We came across this blog entitled: Immigrant Innovators: Job Stealers or Job Creators? - and couldn't help but share our thoughts.
The topic of United States employers hiring foreign national employees through programs like the H-1B visa is a polarizing issue with plenty of misconceptions. As Harvard Business School professor William Kerr noted in 2011, the unfortunate reality is that "as the H-1B issue has become more controversial, the amount of available data has shrunk," allowing these misconceptions to continue and be used for political leverage. Kerr's research attempts to shed light on the economic implications of the H-1B visa program, but several of the assertions in the research seem inconsistent with other notable research and facts about the H-1B process.
No Job Creation
"[The research] ruled out the idea that the [H-1B] program created a huge number of jobs for Americans."
Does the program create more jobs in the U.S.? This is a central question to the debate and most research suggests that H-1Bs significantly increase the employment levels of U.S. citizens, so this finding is surprising. The National Foundation for American Policy's data shows that for every H-1B position requested (not even approved), technology companies increase their employment by 5 workers. Tech companies with under 5,000 employees saw an even greater increase. The Partnership for a New American Economy took a different cut of the data and gleaned similar insights. The number of jobs for U.S.-born workers in computer-related industries would have grown at least 55 percent faster between 2005-2006 and 2009-2010 if so many H-1Bs were not denied in the visa lottery.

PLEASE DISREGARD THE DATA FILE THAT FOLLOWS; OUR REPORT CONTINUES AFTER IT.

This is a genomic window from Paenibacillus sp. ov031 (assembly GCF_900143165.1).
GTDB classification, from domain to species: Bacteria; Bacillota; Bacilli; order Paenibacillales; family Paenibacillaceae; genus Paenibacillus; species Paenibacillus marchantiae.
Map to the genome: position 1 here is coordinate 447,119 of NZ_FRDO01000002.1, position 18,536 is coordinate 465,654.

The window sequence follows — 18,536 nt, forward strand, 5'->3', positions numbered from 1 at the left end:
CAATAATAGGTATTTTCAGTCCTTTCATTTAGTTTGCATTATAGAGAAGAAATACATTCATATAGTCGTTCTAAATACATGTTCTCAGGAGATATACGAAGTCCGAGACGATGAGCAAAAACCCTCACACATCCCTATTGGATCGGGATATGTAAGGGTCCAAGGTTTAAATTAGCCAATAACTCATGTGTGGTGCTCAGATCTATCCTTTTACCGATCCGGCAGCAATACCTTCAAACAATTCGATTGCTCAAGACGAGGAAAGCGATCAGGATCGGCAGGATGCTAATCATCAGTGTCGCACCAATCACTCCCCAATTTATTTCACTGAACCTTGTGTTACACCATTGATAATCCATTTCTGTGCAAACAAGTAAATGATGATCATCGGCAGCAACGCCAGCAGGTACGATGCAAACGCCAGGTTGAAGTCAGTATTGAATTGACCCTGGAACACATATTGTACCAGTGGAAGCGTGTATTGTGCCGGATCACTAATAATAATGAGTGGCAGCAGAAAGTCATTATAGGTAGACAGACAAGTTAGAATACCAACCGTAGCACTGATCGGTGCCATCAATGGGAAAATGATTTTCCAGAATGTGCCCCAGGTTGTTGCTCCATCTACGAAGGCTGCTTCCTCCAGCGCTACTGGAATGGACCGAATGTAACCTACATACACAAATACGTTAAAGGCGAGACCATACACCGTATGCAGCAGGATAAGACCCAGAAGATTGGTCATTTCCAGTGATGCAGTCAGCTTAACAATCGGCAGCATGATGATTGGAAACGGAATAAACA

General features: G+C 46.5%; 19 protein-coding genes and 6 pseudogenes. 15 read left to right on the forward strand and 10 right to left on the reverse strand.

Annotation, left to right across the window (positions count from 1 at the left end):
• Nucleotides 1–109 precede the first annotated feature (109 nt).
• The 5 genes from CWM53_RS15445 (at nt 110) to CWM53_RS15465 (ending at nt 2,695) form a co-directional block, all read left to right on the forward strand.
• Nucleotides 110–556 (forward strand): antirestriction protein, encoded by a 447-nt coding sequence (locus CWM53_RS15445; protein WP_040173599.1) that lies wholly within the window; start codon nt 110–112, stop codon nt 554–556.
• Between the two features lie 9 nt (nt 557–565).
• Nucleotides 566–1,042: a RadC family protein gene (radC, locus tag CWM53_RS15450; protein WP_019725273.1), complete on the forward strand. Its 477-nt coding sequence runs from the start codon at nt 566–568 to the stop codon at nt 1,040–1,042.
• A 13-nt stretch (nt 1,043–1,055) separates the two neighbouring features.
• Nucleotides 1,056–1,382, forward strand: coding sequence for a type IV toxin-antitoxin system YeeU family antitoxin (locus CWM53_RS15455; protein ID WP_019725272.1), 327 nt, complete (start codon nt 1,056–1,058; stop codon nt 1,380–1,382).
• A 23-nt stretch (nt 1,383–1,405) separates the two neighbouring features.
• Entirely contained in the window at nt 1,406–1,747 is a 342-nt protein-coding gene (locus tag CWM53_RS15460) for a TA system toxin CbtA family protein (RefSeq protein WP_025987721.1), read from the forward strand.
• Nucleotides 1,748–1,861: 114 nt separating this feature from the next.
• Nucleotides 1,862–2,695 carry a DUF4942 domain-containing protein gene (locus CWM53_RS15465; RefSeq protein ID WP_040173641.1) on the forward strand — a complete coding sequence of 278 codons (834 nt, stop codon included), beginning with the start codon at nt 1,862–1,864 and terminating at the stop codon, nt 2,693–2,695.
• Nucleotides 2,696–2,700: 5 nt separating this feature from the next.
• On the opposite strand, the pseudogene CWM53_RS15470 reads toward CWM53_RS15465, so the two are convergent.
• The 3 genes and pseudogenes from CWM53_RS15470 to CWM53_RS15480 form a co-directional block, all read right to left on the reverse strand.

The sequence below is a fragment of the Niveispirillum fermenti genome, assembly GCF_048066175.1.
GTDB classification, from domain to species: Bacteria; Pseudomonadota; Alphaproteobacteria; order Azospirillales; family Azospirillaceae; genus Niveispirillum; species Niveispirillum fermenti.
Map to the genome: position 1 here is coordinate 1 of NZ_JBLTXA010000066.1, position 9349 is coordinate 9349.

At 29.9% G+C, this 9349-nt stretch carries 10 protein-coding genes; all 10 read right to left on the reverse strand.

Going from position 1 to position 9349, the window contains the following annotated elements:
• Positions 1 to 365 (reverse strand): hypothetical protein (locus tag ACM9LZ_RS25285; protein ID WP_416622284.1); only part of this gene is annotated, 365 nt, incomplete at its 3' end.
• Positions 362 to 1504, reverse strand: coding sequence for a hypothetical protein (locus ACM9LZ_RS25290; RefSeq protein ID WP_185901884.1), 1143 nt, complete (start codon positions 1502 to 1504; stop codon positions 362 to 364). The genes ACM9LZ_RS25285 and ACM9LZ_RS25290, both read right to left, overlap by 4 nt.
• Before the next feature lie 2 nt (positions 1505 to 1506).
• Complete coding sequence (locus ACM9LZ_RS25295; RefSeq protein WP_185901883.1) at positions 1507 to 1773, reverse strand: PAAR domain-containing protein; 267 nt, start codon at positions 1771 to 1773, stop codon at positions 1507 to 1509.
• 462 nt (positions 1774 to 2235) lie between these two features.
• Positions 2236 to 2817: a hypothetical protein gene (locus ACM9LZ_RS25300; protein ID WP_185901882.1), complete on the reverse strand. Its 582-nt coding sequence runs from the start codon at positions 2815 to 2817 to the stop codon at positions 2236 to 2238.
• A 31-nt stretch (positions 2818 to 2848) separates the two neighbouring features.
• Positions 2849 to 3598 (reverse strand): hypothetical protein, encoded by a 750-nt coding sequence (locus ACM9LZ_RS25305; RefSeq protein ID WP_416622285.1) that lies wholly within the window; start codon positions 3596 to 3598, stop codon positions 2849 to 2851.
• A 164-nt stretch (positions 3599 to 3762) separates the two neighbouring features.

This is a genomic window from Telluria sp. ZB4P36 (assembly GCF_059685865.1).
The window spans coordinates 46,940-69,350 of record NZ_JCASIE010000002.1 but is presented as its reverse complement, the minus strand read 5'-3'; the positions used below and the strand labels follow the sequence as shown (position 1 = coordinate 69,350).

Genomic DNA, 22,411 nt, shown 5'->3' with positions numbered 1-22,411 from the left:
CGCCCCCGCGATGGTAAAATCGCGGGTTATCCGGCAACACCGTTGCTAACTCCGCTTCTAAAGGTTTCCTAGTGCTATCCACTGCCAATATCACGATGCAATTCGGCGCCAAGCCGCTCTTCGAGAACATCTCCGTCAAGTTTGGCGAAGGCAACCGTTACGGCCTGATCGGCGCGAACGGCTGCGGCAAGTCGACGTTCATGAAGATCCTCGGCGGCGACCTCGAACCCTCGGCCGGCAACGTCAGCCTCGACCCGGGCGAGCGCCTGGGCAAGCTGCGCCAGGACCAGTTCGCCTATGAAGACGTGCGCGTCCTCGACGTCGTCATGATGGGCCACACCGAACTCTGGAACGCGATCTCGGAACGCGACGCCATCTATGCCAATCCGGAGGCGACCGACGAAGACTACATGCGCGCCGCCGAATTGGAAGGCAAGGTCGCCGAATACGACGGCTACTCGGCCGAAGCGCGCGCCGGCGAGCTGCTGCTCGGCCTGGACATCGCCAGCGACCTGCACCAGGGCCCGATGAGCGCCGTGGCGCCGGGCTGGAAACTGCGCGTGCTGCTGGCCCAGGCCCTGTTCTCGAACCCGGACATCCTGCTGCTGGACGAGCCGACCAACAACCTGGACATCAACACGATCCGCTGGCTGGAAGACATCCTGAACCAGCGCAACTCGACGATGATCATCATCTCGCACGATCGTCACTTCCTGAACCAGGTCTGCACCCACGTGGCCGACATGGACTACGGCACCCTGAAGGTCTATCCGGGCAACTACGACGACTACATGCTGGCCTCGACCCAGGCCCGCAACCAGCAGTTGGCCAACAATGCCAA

Source of Cheap Labor
"Sophisticated critics of the H1-B program have argued that high-tech firms use the program as a means to keep their workers costs lower."
This is a common argument by opponents of the H-1B program but the truth is that employing H-1B workers is more expensive, not less. First, companies must pay at least the "prevailing wage" for the U.S. Department of Labor to approve the H-1B application. Additionally companies bear the cost (in terms of both time and money) of preparing and filing the H-1B petition. Attorney and filing fees are typically over $5,000 and the chance of getting approved is only about 50%. Add in the time to find and recruit the foreign national along with the cost of ongoing immigration compliance and the total cost of the worker exceeds the cost of employing an American. If an equally qualified American could be found to fill the job position, it would be more cost effective to do so.
Source of Young Labor
Another common claim is that companies use the H-1B program to keep their workforce younger and opponents back that claim with data showing that industries that hire above-average numbers of foreign nationals have an average age younger than other industries. This seems to be a classic case of correlation without causation. Industries with workforces that skew younger, like the technology sector, would have younger workforces regardless of their immigration activity. For example, the average age of a technology employee would be below that of a financial services employee even if the data was adjusted for only U.S. born employees.